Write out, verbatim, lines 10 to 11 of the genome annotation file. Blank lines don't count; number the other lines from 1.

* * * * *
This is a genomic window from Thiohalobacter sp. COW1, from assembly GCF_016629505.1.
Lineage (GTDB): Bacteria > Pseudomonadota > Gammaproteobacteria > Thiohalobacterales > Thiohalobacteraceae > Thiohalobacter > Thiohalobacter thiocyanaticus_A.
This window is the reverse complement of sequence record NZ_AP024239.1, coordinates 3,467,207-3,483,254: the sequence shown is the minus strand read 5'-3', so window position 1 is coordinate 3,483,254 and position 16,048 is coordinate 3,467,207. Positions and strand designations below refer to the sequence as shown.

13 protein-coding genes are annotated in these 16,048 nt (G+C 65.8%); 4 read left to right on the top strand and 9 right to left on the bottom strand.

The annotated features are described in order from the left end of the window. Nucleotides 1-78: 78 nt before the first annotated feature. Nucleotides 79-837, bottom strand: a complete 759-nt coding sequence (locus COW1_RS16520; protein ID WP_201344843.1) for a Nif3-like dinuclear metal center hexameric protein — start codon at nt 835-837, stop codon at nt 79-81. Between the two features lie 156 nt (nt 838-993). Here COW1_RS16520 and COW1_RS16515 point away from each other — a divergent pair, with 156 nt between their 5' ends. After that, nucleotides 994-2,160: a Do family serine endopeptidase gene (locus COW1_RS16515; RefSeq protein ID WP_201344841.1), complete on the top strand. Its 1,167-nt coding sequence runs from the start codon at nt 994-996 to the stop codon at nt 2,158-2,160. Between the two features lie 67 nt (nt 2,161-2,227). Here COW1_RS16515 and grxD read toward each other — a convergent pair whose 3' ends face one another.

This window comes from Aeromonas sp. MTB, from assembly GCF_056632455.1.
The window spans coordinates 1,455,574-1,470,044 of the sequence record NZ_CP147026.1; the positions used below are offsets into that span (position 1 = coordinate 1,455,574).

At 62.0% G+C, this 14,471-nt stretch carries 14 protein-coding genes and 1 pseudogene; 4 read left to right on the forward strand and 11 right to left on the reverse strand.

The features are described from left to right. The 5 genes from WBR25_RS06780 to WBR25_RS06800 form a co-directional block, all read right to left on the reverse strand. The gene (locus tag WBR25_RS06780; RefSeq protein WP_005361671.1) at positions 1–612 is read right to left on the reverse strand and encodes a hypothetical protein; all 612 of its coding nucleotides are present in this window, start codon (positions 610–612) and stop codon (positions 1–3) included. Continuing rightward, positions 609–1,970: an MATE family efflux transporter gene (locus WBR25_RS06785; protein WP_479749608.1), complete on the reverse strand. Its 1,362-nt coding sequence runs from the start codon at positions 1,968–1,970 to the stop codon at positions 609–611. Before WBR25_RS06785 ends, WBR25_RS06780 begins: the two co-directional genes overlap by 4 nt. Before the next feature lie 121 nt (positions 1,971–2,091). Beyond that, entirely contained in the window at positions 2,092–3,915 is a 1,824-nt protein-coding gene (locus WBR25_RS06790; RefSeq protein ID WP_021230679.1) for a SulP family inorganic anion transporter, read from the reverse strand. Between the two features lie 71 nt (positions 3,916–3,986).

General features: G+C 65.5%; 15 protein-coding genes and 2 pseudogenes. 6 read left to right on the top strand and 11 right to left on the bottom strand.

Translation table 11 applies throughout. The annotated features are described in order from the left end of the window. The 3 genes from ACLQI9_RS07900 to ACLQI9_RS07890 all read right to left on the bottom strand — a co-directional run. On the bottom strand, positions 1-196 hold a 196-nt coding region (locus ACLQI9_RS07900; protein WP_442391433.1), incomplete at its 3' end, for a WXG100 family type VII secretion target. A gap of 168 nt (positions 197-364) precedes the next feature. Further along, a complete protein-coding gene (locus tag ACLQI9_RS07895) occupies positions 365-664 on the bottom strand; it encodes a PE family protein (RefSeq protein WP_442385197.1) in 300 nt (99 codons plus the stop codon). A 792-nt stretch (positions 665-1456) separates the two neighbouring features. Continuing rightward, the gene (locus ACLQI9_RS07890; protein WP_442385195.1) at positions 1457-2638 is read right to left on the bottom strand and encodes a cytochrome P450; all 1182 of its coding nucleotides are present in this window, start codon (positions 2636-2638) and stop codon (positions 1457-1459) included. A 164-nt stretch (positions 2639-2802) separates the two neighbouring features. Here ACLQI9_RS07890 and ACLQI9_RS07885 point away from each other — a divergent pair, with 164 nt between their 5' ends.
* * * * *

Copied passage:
General features: G+C 65.5%; 15 protein-coding genes and 2 pseudogenes. 6 read left to right on the top strand and 11 right to left on the bottom strand.

Translation table 11 applies throughout. The annotated features are described in order from the left end of the window. The 3 genes from ACLQI9_RS07900 to ACLQI9_RS07890 all read right to left on the bottom strand — a co-directional run. On the bottom strand, positions 1-196 hold a 196-nt coding region (locus ACLQI9_RS07900; protein WP_442391433.1), incomplete at its 3' end, for a WXG100 family type VII secretion target. A gap of 168 nt (positions 197-364) precedes the next feature. Further along, a complete protein-coding gene (locus tag ACLQI9_RS07895) occupies positions 365-664 on the bottom strand; it encodes a PE family protein (RefSeq protein WP_442385197.1) in 300 nt (99 codons plus the stop codon). A 792-nt stretch (positions 665-1456) separates the two neighbouring features. Continuing rightward, the gene (locus ACLQI9_RS07890; protein WP_442385195.1) at positions 1457-2638 is read right to left on the bottom strand and encodes a cytochrome P450; all 1182 of its coding nucleotides are present in this window, start codon (positions 2636-2638) and stop codon (positions 1457-1459) included. A 164-nt stretch (positions 2639-2802) separates the two neighbouring features. Here ACLQI9_RS07890 and ACLQI9_RS07885 point away from each other — a divergent pair, with 164 nt between their 5' ends.